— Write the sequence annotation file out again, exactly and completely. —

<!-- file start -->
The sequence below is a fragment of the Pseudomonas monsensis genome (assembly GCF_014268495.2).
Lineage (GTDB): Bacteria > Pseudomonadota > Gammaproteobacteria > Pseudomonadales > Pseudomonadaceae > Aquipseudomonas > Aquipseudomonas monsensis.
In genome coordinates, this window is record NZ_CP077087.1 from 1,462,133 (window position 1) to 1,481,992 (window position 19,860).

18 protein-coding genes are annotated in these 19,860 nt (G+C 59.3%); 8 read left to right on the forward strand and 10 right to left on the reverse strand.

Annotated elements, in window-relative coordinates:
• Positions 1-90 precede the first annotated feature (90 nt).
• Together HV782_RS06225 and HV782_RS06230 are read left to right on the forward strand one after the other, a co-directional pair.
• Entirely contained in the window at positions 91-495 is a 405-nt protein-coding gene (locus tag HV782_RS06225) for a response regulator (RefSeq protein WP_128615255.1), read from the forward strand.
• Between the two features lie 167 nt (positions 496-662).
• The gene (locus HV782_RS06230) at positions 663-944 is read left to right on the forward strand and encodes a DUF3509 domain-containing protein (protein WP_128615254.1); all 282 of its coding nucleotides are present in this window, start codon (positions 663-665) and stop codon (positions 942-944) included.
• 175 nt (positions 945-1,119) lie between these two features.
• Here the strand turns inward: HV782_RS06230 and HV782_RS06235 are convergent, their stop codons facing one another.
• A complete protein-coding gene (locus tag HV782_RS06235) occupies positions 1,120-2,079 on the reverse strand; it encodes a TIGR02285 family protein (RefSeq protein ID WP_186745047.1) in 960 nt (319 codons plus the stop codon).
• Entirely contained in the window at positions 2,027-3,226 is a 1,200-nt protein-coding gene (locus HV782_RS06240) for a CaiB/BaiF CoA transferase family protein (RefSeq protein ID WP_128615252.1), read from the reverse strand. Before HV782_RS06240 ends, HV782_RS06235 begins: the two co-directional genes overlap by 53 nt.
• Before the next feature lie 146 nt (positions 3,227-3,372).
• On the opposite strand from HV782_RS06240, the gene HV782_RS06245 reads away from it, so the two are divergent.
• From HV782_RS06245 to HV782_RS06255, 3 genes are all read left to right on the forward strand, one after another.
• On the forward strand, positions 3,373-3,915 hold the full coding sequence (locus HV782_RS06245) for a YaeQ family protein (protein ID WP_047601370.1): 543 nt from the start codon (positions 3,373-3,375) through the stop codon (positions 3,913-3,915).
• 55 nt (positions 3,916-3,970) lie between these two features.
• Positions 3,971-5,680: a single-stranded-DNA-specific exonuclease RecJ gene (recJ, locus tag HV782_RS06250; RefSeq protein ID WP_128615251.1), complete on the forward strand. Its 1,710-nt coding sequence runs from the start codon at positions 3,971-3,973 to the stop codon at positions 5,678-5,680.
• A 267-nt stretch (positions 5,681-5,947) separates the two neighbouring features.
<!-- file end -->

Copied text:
The sequence below is a fragment of the Pseudomonas monsensis genome (assembly GCF_014268495.2).
Lineage (GTDB): Bacteria > Pseudomonadota > Gammaproteobacteria > Pseudomonadales > Pseudomonadaceae > Aquipseudomonas > Aquipseudomonas monsensis.
In genome coordinates, this window is record NZ_CP077087.1 from 1,462,133 (window position 1) to 1,481,992 (window position 19,860).

18 protein-coding genes are annotated in these 19,860 nt (G+C 59.3%); 8 read left to right on the forward strand and 10 right to left on the reverse strand.

Annotated elements, in window-relative coordinates:
• Positions 1-90 precede the first annotated feature (90 nt).
• Together HV782_RS06225 and HV782_RS06230 are read left to right on the forward strand one after the other, a co-directional pair.
• Entirely contained in the window at positions 91-495 is a 405-nt protein-coding gene (locus tag HV782_RS06225) for a response regulator (RefSeq protein WP_128615255.1), read from the forward strand.
• Between the two features lie 167 nt (positions 496-662).
• The gene (locus HV782_RS06230) at positions 663-944 is read left to right on the forward strand and encodes a DUF3509 domain-containing protein (protein WP_128615254.1); all 282 of its coding nucleotides are present in this window, start codon (positions 663-665) and stop codon (positions 942-944) included.
• 175 nt (positions 945-1,119) lie between these two features.
• Here the strand turns inward: HV782_RS06230 and HV782_RS06235 are convergent, their stop codons facing one another.
• A complete protein-coding gene (locus tag HV782_RS06235) occupies positions 1,120-2,079 on the reverse strand; it encodes a TIGR02285 family protein (RefSeq protein ID WP_186745047.1) in 960 nt (319 codons plus the stop codon).
• Entirely contained in the window at positions 2,027-3,226 is a 1,200-nt protein-coding gene (locus HV782_RS06240) for a CaiB/BaiF CoA transferase family protein (RefSeq protein ID WP_128615252.1), read from the reverse strand. Before HV782_RS06240 ends, HV782_RS06235 begins: the two co-directional genes overlap by 53 nt.
• Before the next feature lie 146 nt (positions 3,227-3,372).
• On the opposite strand from HV782_RS06240, the gene HV782_RS06245 reads away from it, so the two are divergent.
• From HV782_RS06245 to HV782_RS06255, 3 genes are all read left to right on the forward strand, one after another.
• On the forward strand, positions 3,373-3,915 hold the full coding sequence (locus HV782_RS06245) for a YaeQ family protein (protein ID WP_047601370.1): 543 nt from the start codon (positions 3,373-3,375) through the stop codon (positions 3,913-3,915).
• 55 nt (positions 3,916-3,970) lie between these two features.
• Positions 3,971-5,680: a single-stranded-DNA-specific exonuclease RecJ gene (recJ, locus tag HV782_RS06250; RefSeq protein ID WP_128615251.1), complete on the forward strand. Its 1,710-nt coding sequence runs from the start codon at positions 3,971-3,973 to the stop codon at positions 5,678-5,680.
• A 267-nt stretch (positions 5,681-5,947) separates the two neighbouring features.